On the next page, scroll down to find the add-on’s older version, the version you believe will still work. It’s a bit uninformative, but just click the older version’s download link on the right and it will download it and ask if you want to install it. Of course, you’ll pick yes to install it.
Now, go back to the tab that you were using to show your add-ons. Find the extension you just added and open up its properties (it’s ‘Manage’ under the three horizontal dot menu). Scroll down to find “Allow automatic updates”. Click on “Off” to disable automatic updates so that it doesn’t automatically update your add-on to the newest version.
When you are reasonably sure that the current version of the add-on will work with your system, you can just enable automatic updates. That should do the trick but will take time as it’ll just update when it next checks. You can simply remove the add-on and add the current one after that, should you be in any sort of hurry.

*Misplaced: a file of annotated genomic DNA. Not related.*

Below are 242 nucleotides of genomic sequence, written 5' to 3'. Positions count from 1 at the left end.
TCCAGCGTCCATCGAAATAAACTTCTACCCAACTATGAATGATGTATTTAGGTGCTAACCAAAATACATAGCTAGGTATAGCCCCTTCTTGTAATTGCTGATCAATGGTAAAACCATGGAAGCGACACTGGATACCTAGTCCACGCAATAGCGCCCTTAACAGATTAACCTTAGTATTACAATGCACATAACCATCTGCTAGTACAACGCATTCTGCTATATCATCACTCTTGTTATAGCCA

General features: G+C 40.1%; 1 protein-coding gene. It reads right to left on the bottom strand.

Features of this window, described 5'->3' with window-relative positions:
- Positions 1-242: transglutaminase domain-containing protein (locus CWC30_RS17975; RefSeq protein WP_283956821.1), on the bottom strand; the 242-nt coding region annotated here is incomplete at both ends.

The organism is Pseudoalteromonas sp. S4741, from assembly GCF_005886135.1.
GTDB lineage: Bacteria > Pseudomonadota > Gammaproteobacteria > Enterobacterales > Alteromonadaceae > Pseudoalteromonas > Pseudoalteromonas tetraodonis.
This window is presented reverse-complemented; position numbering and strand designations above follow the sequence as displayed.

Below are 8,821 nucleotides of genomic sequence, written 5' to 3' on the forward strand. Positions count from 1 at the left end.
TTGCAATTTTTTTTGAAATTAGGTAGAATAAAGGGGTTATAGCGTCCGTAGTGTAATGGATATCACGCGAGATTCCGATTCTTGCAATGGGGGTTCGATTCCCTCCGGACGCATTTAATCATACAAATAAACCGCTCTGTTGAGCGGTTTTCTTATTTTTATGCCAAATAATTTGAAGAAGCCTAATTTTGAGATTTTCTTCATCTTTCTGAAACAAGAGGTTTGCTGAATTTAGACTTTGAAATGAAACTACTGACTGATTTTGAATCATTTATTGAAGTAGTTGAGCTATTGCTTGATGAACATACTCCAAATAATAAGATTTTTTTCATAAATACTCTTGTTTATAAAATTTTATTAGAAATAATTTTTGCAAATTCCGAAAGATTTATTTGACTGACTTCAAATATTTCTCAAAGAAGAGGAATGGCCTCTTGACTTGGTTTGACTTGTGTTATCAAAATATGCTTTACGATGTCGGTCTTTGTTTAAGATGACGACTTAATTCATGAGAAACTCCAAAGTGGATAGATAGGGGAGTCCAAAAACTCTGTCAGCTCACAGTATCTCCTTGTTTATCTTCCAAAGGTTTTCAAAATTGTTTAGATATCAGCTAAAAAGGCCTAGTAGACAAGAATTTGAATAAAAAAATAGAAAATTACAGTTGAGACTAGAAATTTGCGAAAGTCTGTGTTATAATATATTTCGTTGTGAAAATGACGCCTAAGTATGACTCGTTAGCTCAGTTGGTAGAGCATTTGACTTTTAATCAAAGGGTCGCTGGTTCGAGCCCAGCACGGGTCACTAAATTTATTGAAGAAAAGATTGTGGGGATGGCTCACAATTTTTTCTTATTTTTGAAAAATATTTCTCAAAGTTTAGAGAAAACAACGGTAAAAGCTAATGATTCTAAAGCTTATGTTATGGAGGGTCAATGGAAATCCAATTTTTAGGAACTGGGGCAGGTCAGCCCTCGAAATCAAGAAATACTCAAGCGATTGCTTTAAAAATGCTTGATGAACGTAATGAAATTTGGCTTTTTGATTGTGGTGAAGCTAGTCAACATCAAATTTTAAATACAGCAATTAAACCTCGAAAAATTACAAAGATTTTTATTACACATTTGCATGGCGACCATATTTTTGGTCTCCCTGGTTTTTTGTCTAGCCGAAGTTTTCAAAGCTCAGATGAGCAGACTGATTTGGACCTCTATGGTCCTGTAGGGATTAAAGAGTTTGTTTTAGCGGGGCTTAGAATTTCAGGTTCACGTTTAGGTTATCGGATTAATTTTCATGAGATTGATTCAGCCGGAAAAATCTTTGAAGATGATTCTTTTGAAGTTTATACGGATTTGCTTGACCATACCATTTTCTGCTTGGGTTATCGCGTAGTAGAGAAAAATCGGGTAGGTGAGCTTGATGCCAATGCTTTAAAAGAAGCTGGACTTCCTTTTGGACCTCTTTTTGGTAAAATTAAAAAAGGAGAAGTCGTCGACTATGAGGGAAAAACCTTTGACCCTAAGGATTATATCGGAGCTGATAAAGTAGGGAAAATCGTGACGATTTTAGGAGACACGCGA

And, for you Firefox users, that’s it! That’s all you should have to do if you want to use an older version of a Firefox add-on. It’s not too taxing, now is it?
Alright, so it’s another long article – and another one that doesn’t require an open terminal. This time around, we’ve talked about how to use an older version of a Google Chrome extension. I also covered how to do so with Firefox. Ordinarily, I’d have considered making these two separate articles, but I figured you could handle another long piece.